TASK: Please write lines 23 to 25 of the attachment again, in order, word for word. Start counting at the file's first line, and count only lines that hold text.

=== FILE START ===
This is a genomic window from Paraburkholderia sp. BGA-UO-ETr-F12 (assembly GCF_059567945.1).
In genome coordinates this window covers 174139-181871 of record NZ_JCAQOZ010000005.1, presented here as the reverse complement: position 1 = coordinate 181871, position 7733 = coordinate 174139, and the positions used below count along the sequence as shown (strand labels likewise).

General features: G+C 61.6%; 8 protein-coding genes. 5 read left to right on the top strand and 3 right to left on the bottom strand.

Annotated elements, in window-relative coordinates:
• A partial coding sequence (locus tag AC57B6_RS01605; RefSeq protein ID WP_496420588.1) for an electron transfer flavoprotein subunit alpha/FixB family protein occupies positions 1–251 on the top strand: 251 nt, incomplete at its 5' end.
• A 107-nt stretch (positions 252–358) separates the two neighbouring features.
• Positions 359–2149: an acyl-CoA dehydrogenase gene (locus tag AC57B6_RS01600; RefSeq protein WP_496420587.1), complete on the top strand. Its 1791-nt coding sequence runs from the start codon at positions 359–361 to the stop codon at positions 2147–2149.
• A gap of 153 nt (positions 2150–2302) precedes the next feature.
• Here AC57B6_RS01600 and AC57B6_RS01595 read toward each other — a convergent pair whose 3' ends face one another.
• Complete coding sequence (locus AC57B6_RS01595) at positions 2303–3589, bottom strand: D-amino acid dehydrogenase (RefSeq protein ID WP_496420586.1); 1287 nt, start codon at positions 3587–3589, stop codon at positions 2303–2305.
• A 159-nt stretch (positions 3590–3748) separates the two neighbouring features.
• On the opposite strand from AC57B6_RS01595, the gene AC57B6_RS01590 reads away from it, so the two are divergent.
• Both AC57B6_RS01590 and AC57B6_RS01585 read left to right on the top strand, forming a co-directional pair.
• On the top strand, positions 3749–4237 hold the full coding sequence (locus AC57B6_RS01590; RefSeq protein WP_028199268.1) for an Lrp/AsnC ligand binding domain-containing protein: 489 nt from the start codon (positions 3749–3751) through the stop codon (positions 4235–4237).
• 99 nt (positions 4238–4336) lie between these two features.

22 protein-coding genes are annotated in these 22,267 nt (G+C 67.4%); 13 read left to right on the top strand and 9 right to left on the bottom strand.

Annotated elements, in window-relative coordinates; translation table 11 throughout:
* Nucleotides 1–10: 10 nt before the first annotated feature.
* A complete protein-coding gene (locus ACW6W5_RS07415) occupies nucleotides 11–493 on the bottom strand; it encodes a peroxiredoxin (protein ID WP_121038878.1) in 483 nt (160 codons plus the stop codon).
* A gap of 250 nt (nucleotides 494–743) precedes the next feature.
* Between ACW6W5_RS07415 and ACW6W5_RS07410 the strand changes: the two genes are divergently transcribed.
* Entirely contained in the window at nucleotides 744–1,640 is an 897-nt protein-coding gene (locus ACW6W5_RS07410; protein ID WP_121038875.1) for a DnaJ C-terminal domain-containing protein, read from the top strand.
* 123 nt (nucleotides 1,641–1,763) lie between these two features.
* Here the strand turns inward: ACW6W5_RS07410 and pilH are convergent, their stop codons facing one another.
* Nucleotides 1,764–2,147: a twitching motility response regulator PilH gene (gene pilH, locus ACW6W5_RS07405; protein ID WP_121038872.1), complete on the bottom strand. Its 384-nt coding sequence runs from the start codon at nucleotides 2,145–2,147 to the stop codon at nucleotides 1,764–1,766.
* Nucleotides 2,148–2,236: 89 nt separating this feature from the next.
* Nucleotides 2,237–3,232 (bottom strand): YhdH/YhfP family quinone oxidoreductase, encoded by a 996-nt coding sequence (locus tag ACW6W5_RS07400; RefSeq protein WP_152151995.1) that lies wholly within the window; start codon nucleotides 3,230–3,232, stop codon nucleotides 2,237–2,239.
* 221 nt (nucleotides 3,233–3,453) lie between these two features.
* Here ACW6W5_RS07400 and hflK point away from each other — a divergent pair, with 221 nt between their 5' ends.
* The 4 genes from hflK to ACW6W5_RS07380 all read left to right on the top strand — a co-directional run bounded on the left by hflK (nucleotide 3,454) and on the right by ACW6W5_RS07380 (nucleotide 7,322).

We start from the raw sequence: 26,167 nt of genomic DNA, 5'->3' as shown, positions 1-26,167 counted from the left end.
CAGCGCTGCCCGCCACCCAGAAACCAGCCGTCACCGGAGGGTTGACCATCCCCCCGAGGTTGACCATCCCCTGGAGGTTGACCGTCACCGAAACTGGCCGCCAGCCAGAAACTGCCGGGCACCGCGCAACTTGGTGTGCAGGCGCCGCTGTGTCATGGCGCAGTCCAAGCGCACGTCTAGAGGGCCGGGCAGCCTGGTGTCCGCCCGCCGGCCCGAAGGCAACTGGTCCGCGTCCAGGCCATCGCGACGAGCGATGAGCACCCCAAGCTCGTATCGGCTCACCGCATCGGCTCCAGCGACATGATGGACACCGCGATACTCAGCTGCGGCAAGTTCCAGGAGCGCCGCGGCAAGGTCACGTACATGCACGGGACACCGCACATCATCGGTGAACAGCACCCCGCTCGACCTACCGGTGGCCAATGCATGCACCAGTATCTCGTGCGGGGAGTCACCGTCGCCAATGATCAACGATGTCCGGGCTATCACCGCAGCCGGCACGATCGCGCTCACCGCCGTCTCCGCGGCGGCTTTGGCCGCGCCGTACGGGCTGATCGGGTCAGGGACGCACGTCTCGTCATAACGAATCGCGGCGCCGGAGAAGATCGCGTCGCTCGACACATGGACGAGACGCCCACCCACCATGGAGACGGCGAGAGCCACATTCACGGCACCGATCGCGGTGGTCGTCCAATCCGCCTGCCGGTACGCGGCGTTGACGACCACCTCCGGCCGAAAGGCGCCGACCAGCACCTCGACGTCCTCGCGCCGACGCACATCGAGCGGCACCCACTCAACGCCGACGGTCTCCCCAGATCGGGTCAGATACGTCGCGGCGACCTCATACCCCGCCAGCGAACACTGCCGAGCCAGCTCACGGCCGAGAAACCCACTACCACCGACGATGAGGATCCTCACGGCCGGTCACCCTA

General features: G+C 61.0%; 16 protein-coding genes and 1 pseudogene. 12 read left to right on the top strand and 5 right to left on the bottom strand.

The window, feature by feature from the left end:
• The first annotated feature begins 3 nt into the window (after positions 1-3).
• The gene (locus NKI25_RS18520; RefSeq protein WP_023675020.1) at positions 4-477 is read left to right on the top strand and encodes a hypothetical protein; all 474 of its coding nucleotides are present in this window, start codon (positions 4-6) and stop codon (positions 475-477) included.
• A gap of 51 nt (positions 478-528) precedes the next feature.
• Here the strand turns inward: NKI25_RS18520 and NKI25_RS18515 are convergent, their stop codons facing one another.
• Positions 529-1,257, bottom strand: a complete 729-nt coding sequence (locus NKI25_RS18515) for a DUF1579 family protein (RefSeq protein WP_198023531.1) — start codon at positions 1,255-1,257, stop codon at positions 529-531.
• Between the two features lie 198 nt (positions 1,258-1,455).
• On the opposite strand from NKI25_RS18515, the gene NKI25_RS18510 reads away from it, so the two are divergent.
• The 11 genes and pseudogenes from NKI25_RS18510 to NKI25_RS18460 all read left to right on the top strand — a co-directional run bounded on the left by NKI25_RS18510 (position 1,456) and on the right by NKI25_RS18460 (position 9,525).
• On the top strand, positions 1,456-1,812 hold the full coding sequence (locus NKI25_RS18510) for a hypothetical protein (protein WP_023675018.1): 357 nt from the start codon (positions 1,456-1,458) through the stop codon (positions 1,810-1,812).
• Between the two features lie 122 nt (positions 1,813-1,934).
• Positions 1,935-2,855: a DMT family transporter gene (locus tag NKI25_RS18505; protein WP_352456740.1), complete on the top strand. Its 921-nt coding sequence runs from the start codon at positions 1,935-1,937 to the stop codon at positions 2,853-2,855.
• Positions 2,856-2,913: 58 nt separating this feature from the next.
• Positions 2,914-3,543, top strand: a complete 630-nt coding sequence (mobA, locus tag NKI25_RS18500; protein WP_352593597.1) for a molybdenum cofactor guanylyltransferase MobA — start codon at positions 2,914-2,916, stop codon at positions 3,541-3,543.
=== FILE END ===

* 123 nt (nucleotides 1,641–1,763) lie between these two features.
* Here the strand turns inward: ACW6W5_RS07410 and pilH are convergent, their stop codons facing one another.
* Nucleotides 1,764–2,147: a twitching motility response regulator PilH gene (gene pilH, locus ACW6W5_RS07405; protein ID WP_121038872.1), complete on the bottom strand. Its 384-nt coding sequence runs from the start codon at nucleotides 2,145–2,147 to the stop codon at nucleotides 1,764–1,766.